Home' Asia Pacific Defence Reporter : APDR Feb 2017 Contents SEA 1000
6 Asia Pacific Defence Reporter FEB 2017
NOW WE'RE TALKING:
SBIRS MISSILE WARNING
TO GROUND CONTROL
– CAPE CANAVERAL AIR FORCE STATION,
FLA., Jan. 20, 2017 –
After a successful evening launch, the third U.S .
Air Force Space Based Infrared System (SBIRS)
GEO satellite is now responding to commands as
planned, approximately 37 minutes after lift-off.
Built by Lockheed Martin (NYSE: LMT), SBIRS
GEO Flight 3 is equipped with powerful scanning
and staring sensors that collect and transmit infrared
surveillance information to ground stations. This
information is used by the U.S . military to detect
missile launches, support ballistic missile defense,
expand technical intelligence gathering, and bolster
situational awareness on the battlefield.
The satellite was launched at 7:42 p.m. EST
aboard a United Launch Alliance (ULA) Atlas V
rocket. Downloadable images and video b-roll of
SBIRS are available here: www.lockheedmartin.
"After a successful ULA launch, signal
acquisition is the first critical event in SBIRS'
mission to support the Air Force with early missile
warning and defense," said David Sheridan, vice
president of Lockheed Martin's Overhead Persistent
Infrared (OPIR) systems mission area. "With
communications now established, our job begins to
deliver SBIRS to its final orbit so we can complete
deployments and operational testing in anticipation
of the satellite's formal acceptance by the Air Force."
"Adding this third geostationary satellite to the
SBIRS constellation continues our proud legacy of
providing best-of-class OPIR solutions that provide
real time, 24/7 data to our military and allies," said
Robert Mehltretter, vice president, Northrop Grumman
Military and Civil Space. "We are looking forward to
seeing our sensors capture the first light of real-time
world events shortly, and seeing this data delivered
to the warfighter will make us proud."
The satellite will begin transitioning to its final
location in geosynchronous orbit, approximately
22,000 miles above the Earth. There, the satellite's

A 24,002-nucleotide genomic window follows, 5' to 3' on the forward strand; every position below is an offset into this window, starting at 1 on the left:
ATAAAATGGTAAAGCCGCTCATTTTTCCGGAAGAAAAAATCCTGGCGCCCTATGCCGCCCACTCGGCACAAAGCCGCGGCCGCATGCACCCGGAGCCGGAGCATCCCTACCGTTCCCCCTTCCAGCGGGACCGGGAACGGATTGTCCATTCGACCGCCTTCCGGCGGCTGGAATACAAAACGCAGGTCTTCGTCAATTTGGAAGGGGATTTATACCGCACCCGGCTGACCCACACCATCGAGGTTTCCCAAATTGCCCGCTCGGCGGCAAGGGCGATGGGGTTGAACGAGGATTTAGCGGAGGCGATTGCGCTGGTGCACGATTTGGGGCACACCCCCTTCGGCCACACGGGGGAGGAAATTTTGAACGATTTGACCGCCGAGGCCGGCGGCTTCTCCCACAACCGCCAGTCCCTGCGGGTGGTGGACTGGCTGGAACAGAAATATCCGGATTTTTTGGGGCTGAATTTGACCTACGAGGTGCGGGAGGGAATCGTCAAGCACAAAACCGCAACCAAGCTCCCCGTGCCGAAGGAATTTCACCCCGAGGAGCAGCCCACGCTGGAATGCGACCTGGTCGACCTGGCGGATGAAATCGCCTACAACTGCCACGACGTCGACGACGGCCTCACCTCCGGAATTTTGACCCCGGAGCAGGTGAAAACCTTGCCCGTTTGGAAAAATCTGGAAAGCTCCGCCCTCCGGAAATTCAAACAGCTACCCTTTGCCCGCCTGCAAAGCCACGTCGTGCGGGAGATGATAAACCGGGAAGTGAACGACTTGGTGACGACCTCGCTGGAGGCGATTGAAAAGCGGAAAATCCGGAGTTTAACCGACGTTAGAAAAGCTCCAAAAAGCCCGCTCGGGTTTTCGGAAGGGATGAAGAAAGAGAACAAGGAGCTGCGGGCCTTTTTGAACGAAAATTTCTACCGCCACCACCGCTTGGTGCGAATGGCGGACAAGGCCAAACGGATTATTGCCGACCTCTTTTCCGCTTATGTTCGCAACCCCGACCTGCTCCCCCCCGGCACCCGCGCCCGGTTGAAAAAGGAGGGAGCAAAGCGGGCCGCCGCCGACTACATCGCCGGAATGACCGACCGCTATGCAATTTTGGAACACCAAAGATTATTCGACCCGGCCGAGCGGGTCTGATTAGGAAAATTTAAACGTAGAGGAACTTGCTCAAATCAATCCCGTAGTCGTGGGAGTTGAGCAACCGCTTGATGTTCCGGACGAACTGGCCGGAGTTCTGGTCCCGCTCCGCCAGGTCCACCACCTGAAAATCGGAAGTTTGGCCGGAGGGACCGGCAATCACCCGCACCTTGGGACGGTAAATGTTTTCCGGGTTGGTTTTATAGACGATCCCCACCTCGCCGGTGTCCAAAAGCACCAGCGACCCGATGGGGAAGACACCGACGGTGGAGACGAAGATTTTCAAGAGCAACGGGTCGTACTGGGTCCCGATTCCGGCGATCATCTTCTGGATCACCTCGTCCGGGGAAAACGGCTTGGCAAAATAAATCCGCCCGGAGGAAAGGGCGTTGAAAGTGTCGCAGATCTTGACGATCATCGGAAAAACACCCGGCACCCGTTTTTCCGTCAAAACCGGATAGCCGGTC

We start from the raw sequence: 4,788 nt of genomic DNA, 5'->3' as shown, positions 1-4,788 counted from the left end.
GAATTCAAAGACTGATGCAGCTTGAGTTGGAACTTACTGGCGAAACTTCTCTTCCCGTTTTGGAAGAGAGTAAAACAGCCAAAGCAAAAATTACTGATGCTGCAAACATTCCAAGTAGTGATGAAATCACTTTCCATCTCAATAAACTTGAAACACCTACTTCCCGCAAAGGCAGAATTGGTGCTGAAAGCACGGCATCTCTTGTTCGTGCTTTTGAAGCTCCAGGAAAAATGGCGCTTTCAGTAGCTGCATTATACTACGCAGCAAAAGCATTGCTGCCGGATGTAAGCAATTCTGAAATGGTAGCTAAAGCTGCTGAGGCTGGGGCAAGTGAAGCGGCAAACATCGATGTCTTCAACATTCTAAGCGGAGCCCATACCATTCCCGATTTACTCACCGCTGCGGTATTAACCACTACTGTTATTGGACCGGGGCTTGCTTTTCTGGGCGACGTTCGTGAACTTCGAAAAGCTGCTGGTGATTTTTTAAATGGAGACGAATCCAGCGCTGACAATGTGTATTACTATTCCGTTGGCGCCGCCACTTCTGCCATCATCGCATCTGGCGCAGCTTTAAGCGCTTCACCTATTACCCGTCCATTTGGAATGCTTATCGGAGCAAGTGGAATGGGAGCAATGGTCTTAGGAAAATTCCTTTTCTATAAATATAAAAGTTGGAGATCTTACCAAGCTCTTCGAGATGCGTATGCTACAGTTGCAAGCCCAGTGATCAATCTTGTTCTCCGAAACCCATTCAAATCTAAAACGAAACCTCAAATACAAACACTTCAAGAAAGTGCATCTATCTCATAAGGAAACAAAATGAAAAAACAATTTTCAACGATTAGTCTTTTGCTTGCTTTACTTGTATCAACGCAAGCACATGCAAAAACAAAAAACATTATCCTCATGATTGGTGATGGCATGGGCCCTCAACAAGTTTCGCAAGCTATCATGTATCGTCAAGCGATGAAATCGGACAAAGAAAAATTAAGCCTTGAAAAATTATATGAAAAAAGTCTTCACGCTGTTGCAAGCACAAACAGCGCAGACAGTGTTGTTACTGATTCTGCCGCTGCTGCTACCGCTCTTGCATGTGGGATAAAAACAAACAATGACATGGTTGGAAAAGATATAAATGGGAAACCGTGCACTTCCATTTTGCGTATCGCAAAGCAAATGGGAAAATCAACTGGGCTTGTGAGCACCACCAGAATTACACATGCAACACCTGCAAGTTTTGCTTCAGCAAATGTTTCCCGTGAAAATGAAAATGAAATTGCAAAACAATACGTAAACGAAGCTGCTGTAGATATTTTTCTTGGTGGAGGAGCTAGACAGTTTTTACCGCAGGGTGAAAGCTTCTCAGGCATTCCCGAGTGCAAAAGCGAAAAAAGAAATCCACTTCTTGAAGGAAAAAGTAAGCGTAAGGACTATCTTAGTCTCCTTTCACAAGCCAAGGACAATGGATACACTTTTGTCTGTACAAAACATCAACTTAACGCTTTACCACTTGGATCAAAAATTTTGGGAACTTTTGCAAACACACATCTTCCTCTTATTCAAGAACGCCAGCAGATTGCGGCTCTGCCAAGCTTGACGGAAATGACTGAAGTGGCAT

solar arrays, light shade and antennas will be
deployed to begin early on-orbit testing.
SBIRS GEO-1 and GEO-2, which were launched
in 2011 and 2013 respectively, continue to meet
or exceed performance expectations. The satellites'
sensor pointing accuracy and sensitivity for detection
of targets significantly exceed specifications. While
SBIRS' primary mission is strategic missile warning,
infrared data will also be made available for new
qualified military and civilian applications at the
Air Force's recently opened Tools, Applications and
Processing Lab in Boulder, Colorado.
The next satellite, GEO Flight 4, will undergo
final assembly, integration and test prior to its
planned 2017 launch. SBIRS GEO-5 and GEO-6,
which are currently in production, incorporate a
new common spacecraft bus, the modernized
A2100, to dramatically reduce costs and cycle times
while increasing the potential to incorporate future,
modernized sensor suites.
U.S. NAVY AWARDS RAYTHEON
$235 MILLION FOR STANDARD
– TUCSON, ARIZ., Jan. 23, 2017 –
The U.S . Navy awarded Raytheon Company
$235 million for Standard Missile-6 all-up round
production missiles and spares.
Raytheon will begin delivery in 2018. The
missiles will be deployed on Aegis cruisers
and destroyers to support U.S . Navy fleet
operations. The award funds the fourth year of
full-rate production for the multi-mission missile,
which recently accomplished significant testing
milestones and achievements.
The contracted missiles will include an anti-
surface capability, which was demonstrated in
early 2016 during a highly successful tactical
demonstration event off the coast of Kauai. The
SM-6 also set a new record for maximum down-
range and maximum cross-range intercepts
in over-the-horizon missions. The display of
offensive capability established SM-6 as a multi-
mission missile with expanded capabilities in
Anti-Air Warfare, Sea-Based Terminal and Anti-
"The SM-6 offers three missions, making it the
most affordable missile per defended area and
threat set," said Mike Campisi, Standard Missile-
6 senior program director. "The SM-6 effector
continues to perform beyond expectations and
beyond its original mission."
Final assembly of SM-6 takes place at
Raytheon's state-of-the-art production facility at
Redstone Arsenal in Huntsville, Alabama.
ABOUT THE STANDARD MISSILE-6:
SM-6 delivers a proven, over-the-horizon defensive
and offensive capability by leveraging the time-
tested advantages of the Standard Missile's
airframe and propulsion and the active radar of the
Advanced Medium-Range Air-to-Air Missile.
• The SM-6 uses both active and semi-active
radar modes and advanced fuzing techniques.
• It incorporates the advanced signal
processing and guidance control capabilities
from Raytheon's Advanced Medium-Range
• The SM-6 deployed for the first time in 2013,
and Raytheon has delivered approximately
The Arleigh-Burke class guided-missile destroyer USS
John Paul Jones (DDG 53) launches a Standard Missile
6 (SM-6) during a live-fire test of the ship's aegis
weapons system. (U.S. Navy photo/Released)
SBIRS prior to launch. Credit: Lockheed Martin
30/01/2017 6:34 PM
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